Toronto through the eyes of Carl Allen
Jamaican-born Carl Allen has traveled the globe as a DJ, but prefers the city of Toronto to all others. Since the 90's, Allen has became a restaurateur and purveyor of soul food alongside business partner Carl Cassell. Currently Allen runs Harlem Restaurant on Richmond as well as its new sister spot, Harlem Underground on Queen West. Both exist to provide a sense of community, a performance space, and that rare Toronto offering that is a soul food menu. As Allen and I talked about restaurants, soul food and the city, the smell of freshly made corn bread wafted up to us, making me more than a little hungry.
How many restaurants have you been involved in?
I used to own Soul Food Bistro on Yonge, which was probably one of the first soul food restaurants after Underground Railroad closed down. After that I was involved in Soul on Spadina, which was a huge soul food and live venue and from that point I got involved with Irie in 1999 and then the club thing. I was part of the Living Room for 11 years on Adelaide, Hush nightclub after Living Room closed down, and that's pretty much the ones that people would know.
What was the idea behind opening Harlem?
One of the things that was missing [in Toronto] was great soul food.
We were looking for a space to offer soul food, live entertainment and a place for friends to hang out. That brought us into a space where we feature local artists, photographers, musicians, singers, poets...it became a platform where someone could come and show their stuff and perform.
The location is great, as the area is growing by leaps and bounds. There are probably eight or nine condo projects going up within 300 yards of this space. There's nothing much on the east side unless you want to go down to King Street, which for the most part is a little on the higher end.
Why did you open Harlem Underground in Irie's space on Queen West?
About five months ago. This place was doing well and Irie had run its course. The West Indian thing wasn't carrying through the fall and winter, and so we had to make some difficult choices.
Why do you think there haven't been many other real competitors in the soul food game in the city?
I don't know! I don't think anyone's really looked at Toronto's demographic as a whole in this regard. I think that what people have done is to look at what has been successful and then try to copy that. That's why you have 2,700 Italian restaurants in the city and 1,300 French restaurants and so many restaurateurs opting to do the fine dining thing.
You know what? Toronto isn't a fine dining city. People do it from time to time, but on a general level, people aren't spending their money on a pretty presentation.
What are other great gathering places for the Caribbean community in Toronto?
Without having one-off events and stuff like that, there aren't that many places that are really and truly Caribbean owned and operated or black owned and operated. There's a couple of places ... The Real Jerk has been a staple in Toronto forever. Both my partner and I used to work at the Real Jerk. He was a busboy and I was a DJ.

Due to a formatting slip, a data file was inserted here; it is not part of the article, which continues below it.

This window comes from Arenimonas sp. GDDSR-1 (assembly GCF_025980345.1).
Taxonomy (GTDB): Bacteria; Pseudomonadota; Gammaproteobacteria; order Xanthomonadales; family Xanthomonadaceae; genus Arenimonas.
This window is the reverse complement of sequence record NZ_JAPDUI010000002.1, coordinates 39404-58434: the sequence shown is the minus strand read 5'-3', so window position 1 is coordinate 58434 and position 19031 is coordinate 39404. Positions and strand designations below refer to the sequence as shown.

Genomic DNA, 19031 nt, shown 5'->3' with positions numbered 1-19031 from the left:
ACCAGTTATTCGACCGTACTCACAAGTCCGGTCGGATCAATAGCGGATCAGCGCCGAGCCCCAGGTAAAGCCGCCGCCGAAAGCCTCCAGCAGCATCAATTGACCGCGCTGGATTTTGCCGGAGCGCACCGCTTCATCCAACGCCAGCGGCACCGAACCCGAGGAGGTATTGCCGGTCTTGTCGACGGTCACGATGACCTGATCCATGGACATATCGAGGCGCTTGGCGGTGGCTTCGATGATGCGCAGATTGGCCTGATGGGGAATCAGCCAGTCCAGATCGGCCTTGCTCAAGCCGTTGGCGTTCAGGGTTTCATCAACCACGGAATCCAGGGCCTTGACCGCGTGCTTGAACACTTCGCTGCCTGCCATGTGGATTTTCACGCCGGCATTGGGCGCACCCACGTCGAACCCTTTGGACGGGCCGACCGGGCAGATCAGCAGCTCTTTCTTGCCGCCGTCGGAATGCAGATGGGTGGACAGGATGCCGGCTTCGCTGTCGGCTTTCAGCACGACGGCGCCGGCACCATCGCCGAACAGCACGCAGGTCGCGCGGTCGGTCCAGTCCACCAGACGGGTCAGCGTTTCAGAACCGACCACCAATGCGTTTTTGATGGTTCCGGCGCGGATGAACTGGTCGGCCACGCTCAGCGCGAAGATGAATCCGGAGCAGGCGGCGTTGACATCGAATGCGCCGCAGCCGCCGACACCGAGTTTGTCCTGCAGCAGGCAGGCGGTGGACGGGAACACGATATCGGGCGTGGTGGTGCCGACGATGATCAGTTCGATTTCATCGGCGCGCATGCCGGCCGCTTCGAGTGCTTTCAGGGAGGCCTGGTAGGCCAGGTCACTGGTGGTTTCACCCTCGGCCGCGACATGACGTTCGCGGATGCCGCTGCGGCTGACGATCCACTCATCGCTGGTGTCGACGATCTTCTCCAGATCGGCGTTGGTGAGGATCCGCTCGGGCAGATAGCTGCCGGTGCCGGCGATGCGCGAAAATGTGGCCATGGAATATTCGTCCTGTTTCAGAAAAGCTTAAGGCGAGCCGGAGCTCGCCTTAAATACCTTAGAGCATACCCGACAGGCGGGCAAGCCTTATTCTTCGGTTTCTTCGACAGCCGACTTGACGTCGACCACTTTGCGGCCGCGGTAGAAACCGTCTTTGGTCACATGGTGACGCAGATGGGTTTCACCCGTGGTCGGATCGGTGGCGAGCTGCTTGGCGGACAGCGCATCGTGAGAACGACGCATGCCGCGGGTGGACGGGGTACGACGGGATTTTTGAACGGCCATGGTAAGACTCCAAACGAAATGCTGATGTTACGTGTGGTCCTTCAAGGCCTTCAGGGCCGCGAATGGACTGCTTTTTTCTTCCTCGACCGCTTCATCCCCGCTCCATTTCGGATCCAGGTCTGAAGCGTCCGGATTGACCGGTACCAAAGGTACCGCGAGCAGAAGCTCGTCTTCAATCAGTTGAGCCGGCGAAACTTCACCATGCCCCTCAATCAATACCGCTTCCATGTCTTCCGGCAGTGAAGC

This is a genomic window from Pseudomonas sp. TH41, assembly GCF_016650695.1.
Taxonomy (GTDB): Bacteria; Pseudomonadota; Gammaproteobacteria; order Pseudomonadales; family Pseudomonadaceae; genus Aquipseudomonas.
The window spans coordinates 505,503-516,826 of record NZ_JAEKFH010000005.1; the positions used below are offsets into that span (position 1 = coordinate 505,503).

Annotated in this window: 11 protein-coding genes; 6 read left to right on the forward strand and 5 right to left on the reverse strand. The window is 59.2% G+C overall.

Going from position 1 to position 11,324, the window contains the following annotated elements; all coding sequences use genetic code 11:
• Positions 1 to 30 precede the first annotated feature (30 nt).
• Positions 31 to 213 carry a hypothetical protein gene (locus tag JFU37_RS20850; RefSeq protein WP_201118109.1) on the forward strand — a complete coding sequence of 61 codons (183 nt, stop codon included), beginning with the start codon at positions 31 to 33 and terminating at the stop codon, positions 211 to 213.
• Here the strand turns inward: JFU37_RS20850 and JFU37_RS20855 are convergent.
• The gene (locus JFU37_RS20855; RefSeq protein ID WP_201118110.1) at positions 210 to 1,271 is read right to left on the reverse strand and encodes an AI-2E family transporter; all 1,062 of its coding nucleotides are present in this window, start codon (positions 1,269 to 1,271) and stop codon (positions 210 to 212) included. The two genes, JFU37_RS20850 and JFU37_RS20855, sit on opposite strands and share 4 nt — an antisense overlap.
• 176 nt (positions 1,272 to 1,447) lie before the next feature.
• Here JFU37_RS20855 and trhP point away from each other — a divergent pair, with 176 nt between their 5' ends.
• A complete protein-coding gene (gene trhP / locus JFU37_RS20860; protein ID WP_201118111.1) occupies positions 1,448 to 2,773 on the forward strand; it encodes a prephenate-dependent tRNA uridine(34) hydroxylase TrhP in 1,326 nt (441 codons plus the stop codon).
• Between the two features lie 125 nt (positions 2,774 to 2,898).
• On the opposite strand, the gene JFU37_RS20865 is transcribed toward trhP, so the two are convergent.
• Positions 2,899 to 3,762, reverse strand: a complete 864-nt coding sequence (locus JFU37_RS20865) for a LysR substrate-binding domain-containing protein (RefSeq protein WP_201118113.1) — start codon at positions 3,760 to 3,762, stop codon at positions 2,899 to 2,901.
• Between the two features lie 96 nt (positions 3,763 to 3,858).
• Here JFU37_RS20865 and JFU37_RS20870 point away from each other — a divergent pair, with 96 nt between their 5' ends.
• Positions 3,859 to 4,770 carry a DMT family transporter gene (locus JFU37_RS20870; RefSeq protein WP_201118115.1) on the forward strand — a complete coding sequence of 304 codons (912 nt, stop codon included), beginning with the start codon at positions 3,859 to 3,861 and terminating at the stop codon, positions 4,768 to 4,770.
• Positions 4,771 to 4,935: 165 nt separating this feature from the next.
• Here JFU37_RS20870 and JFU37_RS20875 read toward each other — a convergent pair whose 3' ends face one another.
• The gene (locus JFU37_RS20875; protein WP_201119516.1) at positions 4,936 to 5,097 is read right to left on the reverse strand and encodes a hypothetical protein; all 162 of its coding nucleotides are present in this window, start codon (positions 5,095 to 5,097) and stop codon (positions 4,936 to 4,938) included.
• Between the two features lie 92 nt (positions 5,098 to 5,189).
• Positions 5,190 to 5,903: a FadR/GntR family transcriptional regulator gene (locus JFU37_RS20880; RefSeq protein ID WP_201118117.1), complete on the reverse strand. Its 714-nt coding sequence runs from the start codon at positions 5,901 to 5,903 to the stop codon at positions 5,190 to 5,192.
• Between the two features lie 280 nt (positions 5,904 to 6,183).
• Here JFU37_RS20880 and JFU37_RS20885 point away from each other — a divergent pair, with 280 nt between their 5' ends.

There's also a place called Sydney's Island, out in Mississauga.
There are a lot of spaces that offer entertainment for the community, like Joe Mamas...but as far as black-owned and operated there's not a whole lot at all.
What are some of the best places to DJ in the city?
I do a lot of different styles of stuff, so it depends on what I'm spinning. Some of the spaces on College Street...like Octopus Lounge, for instance. I also do Shallow Groove, and of course you have the Guvernment and Kool Haus for more of a younger clientele. I used to do Lobby on Bloor for three years...if there's been a club in the city, I've pretty much played it.
Harlem was named one of the best jazz bars in the city on blogTO. What's your take on Toronto's jazz club scene?
Toronto's jazz club scene has died. I remember back in the day when the Top of the Senator was open, along with Montreal Bistro and Diana's, but that time has past. And unfortunately jazz artists are very expensive to bring into the city.
Most jazz venues are not very big rooms. Top of the Senator was a very beautiful room, but not that big. Then you get into something like Montreal Bistro which was too big. Reservoir Lounge might have found that happy medium.
It all depends on what type of jazz you're looking for...if you're looking for traditional jazz you've got the Rex, one of the last bastions out there. It's unfortunate because there's a large jazz community that isn't being supported.
The Haiti benefit that goes on every Wednesday, how long will that run?
For a year. I find that people jump on bandwagons. With any kind of disaster, everyone comes out for the first two or three months ... [until] the media [says] "okay that disaster is done -- it's time for another." Unfortunately the people involved in the disaster don't move on. This is not going to go away next week, next month or even next year.
I think doing this on an ongoing basis does a couple of things, it keeps awareness out there. It keeps the dialogue going, and it makes the younger generation in particular aware of what happens outside their cozy little borders. It might help steer them in a different path or they might start to see things in a different light.
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